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Justice Department Reaches Settlement with University of Michigan Concerning Football Stadium’s Accessibility for Persons with Disabilities


WASHINGTON – The Justice Department announced today that it has resolved a lawsuit against the University of Michigan under the Americans with Disabilities Act (ADA). The Justice Department and the Michigan Paralyzed Veterans Association brought suit to challenge the lack of accessible seating in the university’s football stadium. Today, the federal district court in Detroit entered a consent decree resolving the lawsuit.

Under the settlement agreement, the university – which is currently in the midst of a $226 million expansion of the stadium – will add over 200 wheelchair and companion seats to the stadium during the next two years. The majority of these seats will be along the sidelines. Currently, the stadium has 81 pairs of wheelchair and companion seats, all located in the end zones. The university is planning to add luxury boxes and suites as part of its expansion project, and those seating areas also will include additional wheelchair seating. By the 2010 football season, the university will have over 300 pairs of wheelchair and companion seats dispersed throughout the stadium as a result of this consent decree.

The university also agreed to significantly modify its ticketing policies for wheelchair and companion seats for a two-year period following the time that each seating area becomes available. This will help to ensure that individuals who use wheelchairs will be afforded a meaningful opportunity to purchase these seats. The university will also add accessible parking, improve inaccessible toilet rooms, and provide accessible routes to and throughout the stadium.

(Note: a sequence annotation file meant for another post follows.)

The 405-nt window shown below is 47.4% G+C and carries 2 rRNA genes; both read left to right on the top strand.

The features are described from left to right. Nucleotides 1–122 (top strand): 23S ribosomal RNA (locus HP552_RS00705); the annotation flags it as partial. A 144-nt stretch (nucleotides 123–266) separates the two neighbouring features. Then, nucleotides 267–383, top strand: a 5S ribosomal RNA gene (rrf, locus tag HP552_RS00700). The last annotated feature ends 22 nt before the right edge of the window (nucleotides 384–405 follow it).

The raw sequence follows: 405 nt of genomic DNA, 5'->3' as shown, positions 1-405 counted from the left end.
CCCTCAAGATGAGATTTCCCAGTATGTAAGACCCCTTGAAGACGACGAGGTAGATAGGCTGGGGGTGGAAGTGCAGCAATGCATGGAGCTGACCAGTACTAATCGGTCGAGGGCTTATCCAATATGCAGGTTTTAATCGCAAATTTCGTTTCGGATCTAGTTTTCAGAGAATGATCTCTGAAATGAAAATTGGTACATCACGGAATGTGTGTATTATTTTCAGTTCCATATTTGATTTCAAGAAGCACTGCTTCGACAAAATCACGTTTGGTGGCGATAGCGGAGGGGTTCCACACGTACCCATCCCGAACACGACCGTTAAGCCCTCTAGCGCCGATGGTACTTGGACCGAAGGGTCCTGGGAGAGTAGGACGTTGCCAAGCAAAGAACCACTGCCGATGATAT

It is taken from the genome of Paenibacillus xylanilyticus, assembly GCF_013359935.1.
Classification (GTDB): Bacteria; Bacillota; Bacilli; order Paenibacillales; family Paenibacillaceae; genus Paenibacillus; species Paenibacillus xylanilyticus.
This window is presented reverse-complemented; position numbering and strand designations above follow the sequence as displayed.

“The Justice Department is committed to continued vigorous enforcement of the Americans with Disabilities Act. This agreement will ensure that the university’s football stadium, which is the largest college football stadium in the United States, has the accessible seating and amenities that federal law requires,” said Grace Chung Becker, Acting Assistant Attorney General for the Civil Rights Division. “I commend the University of Michigan and the Michigan Paralyzed Veterans Association for working cooperatively with the United States to ensure that the rights of individuals with disabilities are protected.”

“This is a great day for all University of Michigan fans. Thanks to the cooperation of U of M, and the hard work and dedication of those Department of Justice attorneys who work diligently every day on civil rights matters, fans with disabilities - as well as their families and friends - will be able to enjoy the excitement of all home games together,” said Stephen J. Murphy, U.S. Attorney for the Eastern District of Michigan.

The Justice Department intervened in this lawsuit against the university on Nov. 26, 2007, after receiving a referral from the U.S. Department of Education following its lengthy investigation of complaints filed by persons who use wheelchairs. The University had previously entered voluntary agreements with the Department of Education.

People interested in finding out more about the ADA or the agreement can call the Justice Department’s toll-free ADA Information Line at (800) 514-0301 or (800) 514-0383 (TTY), or access its ADA Web site at


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